Having experience with coal furnaces actually served me well some years later, however. While in the U.S. Air Force I attended Tech School at Lowry Air Force Base in Denver, Colorado. Being the colder months of the year and at the higher elevation it was quite cold, particularly at night. The barracks we were housed in were old World War Two barracks with coal furnaces. Myself and three other guys who were familiar with coal furnaces became furnace tenders while we were stationed there. Being a furnace tender was good duty, getting us out of most KP and morning PT as well, so all those cold days and nights shoveling coal and cleaning out clinkers back in Wisconsin paid off.
My father’s outdoor activities were fitted out in much the same way as all his other activities. He loved perch fishing on Lake Michigan and fished with an old cane pole all his life. (see my earlier blog story Perch Fishing in Old Kenosha) His landscaping equipment, hatched in the same mindset was always “old school”. He (or I) spaded up his garden every year by hand; dad wouldn’t use a power roto tiller if you put a gun to his head. Our lawn mower, naturally, was an ancient hand reel job which pushed with the same ease as a football blocking sled carrying William “The Refrigerator” Perry. Dad had a lawn edger which looked like a small Amish plow that I believe was intended to be used with draft horses. Though Dad was barely five feet four inches tall he had the strength of Bruno Sammartino and expected his kids to match him from age ten on up.
And though Dad worked at a sporting goods store my brother and I rode rebuilt old balloon tire bikes long after most other kids were zipping around on stiff hubs or ten speeds. He apparently didn’t want to spoil us. Dad’s work bench in the basement was something to behold. Cobbled together from ancient timbers, it could have held a Sherman tank. And each tool he had dated back to the turn of the century and beyond. Saws with teeth sharpened so many times the tiny blades were as thin as tissue paper.
The hardware Dad stored in and around his work bench was usually gotten by taking “old stuff” apart. Dad never purchased any new hardware, and some of the hardware he had was forged in the previous century. Any appliance, device, or piece of furniture he owned was taken apart for salvageable hardware as well as other useable parts when it’s natural life had expired. If anything hit the garbage bin, you could bet it was something totally worthless. The term “repurposed” was created in honor of my father.
Now what about that Acorn?
Yeah, some of Dad’s traits have been passed down the pike. (I said some!) I’ve always joked that I am on “the cutting edge” whenever I’ve managed to pick up on a new technology or process. I don’t resist every change kicking and screaming like dad, but I have sidestepped some over the years.
When it comes to vehicles I do follow in Dad’s footsteps to a degree. I have owned very few brand-new vehicles in my life, and I do tend to hang on to the ones I have until way past the expiration date. My first vehicle was a 1956 Rambler I bought from my dad for a hundred bucks. It was only about ten years old at the time, but for a first car that’s not bad at all. Most all my vehicles since then have been used…in many cases well used, and in some cases, abused. A few had their lives cut short by inadvertent meetings with other vehicles, trees or fires, while yet others required transport to the nearest salvage yard for a final blessing before entering the “crusher”.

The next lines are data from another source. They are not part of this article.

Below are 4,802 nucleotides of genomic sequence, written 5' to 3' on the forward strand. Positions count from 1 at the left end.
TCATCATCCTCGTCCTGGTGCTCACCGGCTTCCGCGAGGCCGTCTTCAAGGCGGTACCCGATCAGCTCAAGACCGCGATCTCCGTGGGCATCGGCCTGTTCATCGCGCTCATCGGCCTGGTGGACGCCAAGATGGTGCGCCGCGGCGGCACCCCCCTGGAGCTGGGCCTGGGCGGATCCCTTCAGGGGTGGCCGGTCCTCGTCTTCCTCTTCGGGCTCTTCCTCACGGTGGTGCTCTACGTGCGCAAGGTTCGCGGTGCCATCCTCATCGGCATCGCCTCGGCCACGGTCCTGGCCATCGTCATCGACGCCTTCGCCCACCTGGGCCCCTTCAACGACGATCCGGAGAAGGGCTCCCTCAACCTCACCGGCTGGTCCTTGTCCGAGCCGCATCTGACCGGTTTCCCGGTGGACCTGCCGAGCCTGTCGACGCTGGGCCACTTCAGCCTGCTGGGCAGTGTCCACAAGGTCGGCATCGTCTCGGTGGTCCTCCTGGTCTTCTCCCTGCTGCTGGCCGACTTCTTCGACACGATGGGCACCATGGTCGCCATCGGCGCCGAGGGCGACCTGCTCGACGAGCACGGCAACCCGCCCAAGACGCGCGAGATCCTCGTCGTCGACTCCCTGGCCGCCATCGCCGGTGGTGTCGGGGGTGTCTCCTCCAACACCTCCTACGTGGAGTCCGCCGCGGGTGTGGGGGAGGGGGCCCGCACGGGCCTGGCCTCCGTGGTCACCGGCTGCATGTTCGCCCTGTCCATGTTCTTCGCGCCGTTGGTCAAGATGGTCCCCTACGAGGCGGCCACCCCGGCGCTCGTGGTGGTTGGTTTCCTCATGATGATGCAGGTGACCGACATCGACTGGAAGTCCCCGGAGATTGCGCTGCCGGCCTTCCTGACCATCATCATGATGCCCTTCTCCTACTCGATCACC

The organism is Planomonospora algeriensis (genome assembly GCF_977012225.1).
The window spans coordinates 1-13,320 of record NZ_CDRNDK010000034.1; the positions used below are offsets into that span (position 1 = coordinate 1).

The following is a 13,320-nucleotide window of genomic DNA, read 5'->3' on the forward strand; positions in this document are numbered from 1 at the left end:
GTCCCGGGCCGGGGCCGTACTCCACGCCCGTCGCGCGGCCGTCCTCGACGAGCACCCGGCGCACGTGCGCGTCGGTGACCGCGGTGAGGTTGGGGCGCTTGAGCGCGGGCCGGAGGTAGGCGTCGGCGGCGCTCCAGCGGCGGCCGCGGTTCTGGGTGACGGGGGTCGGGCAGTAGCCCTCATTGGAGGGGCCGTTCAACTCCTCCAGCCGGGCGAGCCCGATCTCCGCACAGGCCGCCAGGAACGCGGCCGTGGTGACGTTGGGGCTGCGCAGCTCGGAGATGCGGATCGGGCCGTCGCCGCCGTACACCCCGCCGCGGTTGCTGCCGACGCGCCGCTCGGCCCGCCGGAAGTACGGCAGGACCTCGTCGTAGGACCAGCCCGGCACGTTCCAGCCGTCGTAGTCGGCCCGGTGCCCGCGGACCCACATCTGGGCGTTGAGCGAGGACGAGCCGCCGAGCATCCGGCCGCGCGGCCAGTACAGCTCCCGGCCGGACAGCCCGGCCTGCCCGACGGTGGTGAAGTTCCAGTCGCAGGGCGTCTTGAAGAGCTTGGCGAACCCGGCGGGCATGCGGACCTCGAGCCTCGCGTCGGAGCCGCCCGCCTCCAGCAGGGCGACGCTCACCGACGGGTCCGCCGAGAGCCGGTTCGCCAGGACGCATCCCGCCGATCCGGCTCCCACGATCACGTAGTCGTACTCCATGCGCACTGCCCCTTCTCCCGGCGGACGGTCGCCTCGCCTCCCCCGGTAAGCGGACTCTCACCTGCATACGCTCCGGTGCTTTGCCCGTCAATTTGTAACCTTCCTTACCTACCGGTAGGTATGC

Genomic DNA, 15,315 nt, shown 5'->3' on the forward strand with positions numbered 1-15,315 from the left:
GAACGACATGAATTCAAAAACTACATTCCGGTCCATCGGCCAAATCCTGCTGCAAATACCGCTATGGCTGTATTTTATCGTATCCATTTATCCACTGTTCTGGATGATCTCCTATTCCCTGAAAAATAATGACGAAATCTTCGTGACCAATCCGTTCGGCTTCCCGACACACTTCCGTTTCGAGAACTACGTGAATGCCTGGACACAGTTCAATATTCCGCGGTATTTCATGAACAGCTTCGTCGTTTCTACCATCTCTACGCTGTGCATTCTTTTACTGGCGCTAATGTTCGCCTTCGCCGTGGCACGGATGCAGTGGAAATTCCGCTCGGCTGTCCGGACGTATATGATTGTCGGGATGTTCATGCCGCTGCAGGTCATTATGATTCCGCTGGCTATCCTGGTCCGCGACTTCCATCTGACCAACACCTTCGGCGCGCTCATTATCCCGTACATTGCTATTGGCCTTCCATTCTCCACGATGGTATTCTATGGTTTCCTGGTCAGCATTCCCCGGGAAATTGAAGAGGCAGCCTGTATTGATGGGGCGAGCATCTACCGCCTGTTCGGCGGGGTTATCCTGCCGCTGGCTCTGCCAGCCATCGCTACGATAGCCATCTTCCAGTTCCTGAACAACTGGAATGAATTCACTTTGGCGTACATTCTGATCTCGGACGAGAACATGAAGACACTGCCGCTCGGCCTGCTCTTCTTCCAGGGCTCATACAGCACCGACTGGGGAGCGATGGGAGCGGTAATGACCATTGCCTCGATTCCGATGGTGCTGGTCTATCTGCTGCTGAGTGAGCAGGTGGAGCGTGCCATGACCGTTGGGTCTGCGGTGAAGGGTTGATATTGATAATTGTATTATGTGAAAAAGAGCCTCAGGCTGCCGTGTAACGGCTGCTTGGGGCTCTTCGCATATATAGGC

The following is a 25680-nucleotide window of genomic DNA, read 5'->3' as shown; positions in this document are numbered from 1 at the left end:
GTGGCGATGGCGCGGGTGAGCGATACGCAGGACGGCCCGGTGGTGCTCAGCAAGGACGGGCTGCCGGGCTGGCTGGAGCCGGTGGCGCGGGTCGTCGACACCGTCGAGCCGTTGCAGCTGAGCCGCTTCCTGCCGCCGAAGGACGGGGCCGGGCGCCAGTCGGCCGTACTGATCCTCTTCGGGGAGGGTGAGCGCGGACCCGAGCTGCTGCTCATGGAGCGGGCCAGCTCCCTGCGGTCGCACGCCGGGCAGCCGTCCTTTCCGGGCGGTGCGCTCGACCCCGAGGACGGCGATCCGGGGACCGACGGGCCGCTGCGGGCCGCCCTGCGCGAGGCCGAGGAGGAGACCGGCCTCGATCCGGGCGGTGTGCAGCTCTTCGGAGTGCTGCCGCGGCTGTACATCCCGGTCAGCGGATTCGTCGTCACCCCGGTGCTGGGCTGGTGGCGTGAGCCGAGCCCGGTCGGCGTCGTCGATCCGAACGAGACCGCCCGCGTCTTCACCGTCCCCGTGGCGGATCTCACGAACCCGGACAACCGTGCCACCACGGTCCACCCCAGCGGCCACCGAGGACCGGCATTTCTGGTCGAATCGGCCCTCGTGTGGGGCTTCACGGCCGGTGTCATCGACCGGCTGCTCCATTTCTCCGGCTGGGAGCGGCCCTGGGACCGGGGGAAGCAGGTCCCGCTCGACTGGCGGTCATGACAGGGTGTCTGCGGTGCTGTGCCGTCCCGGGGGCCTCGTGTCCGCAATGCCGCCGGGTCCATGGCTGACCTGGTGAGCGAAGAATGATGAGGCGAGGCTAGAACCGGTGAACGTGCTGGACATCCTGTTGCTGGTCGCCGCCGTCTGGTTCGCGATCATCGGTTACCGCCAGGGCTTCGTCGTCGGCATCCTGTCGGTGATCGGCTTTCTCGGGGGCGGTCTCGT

I was a pioneer in one area however; I drove pick-up trucks long before they were fashionable. One of the few new vehicle purchases I made was a 1972 Ford Courier mini pick-up truck I bought while living in Southern California; great little truck. Since then I’ve had a couple of Toyota pick-ups, another Courier, a Ford F-150, a Jeep pick-up truck, a Dodge Dakota, a GMC and a couple of Chevy Silverados; all but one used. Yep, I’ve made the rounds.
I also had a couple of motorcycles, (well-seasoned of course) the last of which was a 1974 Honda 450 (very fast bike!) which lasted well into the eighties.
But the die hard “frugal” side of me has come out most often in the selection of the many boats and RV’s I’ve owned over the years. I’ve had a whole string of rowboats including the current one I own (reference my blog story The Flying Row Boat) which dates back to the 1940’s. My first outboard motor was a 1940’s era 1 ½ HP Pine Marten which I attached to my equally ancient row boat. For reverse, the motor actually spun around 360 degrees. I had that one for many years until I could no longer get parts for it.
I’ve had a couple of pontoon boats, one which was over thirty years old when I purchased it, while the other was relatively new, (a gift from my older brother) it was only around fifteen years old when I picked it up, and in mint condition (For a time). I’ve owned a number of motorized fishing boats over the years, most of which might be referred to as “vintage” by the polite crowd. My current fishing boat is a 15-foot, 1973 aluminum boat with a 1978 7.5 HP Mercury engine. The engine runs great! Well…. almost great. BUT the trailer was made in the 1980’s; so that brings the whole rig up to within acceptable limits; in my opinion.
To get a feel for the RV’s I’ve owned over time, reference my earlier blog story The Fire. Now before you judge me, keep in mind that most of those RV’s are still in service to this day! (Of course, not the one that burnt down to the ground, nor the boat that burnt up with it)
Do the Tools make the man?
My tool collection is not unlike my Dad’s; as a matter of fact, many of my tools were my dad’s at one time. But I must point out that a fifty-year-old hammer works just as well as a brand-new hammer; same with screwdrivers, chisels and saws. (Except the ones with the paper-thin blades)